She’s young, tall-model-slender, beautiful and with a song bird voice. I’ll call her Annie. And, today she sits in jail, serving a lengthy term for her history with drugs. Like so many others, her road to trouble started with alcohol.

So, we all want our children safe, right? Few debates elicit unity in the way child protection issues do. Here in the East Valley we’re a family community and we work hard at providing every opportunity for the next generations. But still many are not willing to provide safety at adult expense. Case in point: the world’s addiction to alcohol.

Did you know Arizona ranks at the top nationally in regards to youth drinking (U.S. Center for Disease Control, June 8, 2012)? Arizona high schools surveyed rank No. 1 “for alcohol use and binge drinking” and No. 2 “for cocaine use and drinking alcohol on school property.”

We yip and carry on about gun dangers, yet right in our own homes are the roots of not only death, some of them slow and torturous, but also the collapse of marriages, endless lost jobs and more sorrows than can be recounted in one little column. Just ask Annie.

It’d be a wonderful world if there were no killing machines, but humans have proven we’ll still find a way to do ourselves and others in. It’s when we lead our kids down destructive paths that we really stand condemned. Yet we remain complacent because we don’t binge and are not addicted — so what’s the big deal, right?

I’ve harped on this before, but when we see news reports about high school students binging, and dying, and involved in alcohol-related rapes and other violence, the topic cries to be revisited with the same passion as gun control, infant car seats and fast food.

Experts tell us in today’s culture, teens feel extreme social pressure to drink. Then, as their youth/adult crossroads overflow with confusion they discover alcohol suppresses feelings. Without adults to show them a better way, their choices are predictable.

Still not convinced?

Think about this: Women are the fastest growing segment of the alcohol abusing population. Yet, women’s bodies are less tolerant to alcohol than men. Further, “binge drinking can increase a woman’s risk of breast cancer, heart disease, unintentional pregnancy, sexually transmitted diseases and auto accidents” (CDC).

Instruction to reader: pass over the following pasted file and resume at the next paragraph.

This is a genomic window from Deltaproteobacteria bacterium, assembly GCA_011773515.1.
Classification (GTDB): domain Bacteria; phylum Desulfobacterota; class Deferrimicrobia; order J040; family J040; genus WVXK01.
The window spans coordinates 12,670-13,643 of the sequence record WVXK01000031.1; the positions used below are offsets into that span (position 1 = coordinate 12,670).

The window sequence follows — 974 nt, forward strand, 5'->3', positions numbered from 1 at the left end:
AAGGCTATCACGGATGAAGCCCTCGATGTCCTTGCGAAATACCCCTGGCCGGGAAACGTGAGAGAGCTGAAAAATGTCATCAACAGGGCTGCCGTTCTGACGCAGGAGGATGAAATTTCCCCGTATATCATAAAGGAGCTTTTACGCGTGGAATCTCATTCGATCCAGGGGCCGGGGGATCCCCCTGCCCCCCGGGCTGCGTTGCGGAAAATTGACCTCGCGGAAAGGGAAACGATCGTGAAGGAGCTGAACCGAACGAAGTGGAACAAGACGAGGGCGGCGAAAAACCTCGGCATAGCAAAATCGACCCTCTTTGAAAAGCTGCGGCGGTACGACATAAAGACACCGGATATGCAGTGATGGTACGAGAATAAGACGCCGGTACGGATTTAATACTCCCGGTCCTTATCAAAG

Of 23,000 annual deaths attributed to excessive alcohol use among females, binge drinking accounts for more than half (CDC).

One other small fact: The CDC reports for every gun related death, there are 10 alcohol related deaths. Yeah, let’s “get the guns.”

Politics drive this issue; we know that, while one of the biggest killers ever is sitting right in children’s homes, used by their parents, night after night “just to relax,” or as a primary social beverage.

Not your problem? Really? This is one monster failure of society. The effects touch everyone from taxes to spiritual deprivation. Ask Annie and all the others.

Why wait for social norms to change? As just one parent, your example and educated outreach might save a child, or dozens. One of them might just belong to you.

East Valley resident Linda Turley-Hansen (turleyhansen@gmail.com) is a syndicated columnist and former Phoenix veteran TV anchor.

(1) comment

Chet

What does gun violence have to do with alcohol abuse?

When used properly, a gun kills someone. That is it's sole reason to be.

When used properly, alcohol makes a delicious beverage.

Both have ruined lives, but one is specifically designed to do so. It's apples and oranges and lazy thinking.

The only logical reason to bring gun control into a discussion about substance abuse would be to point out that a gun in the home combined with alcohol often leads to a dead or wounded loved one.

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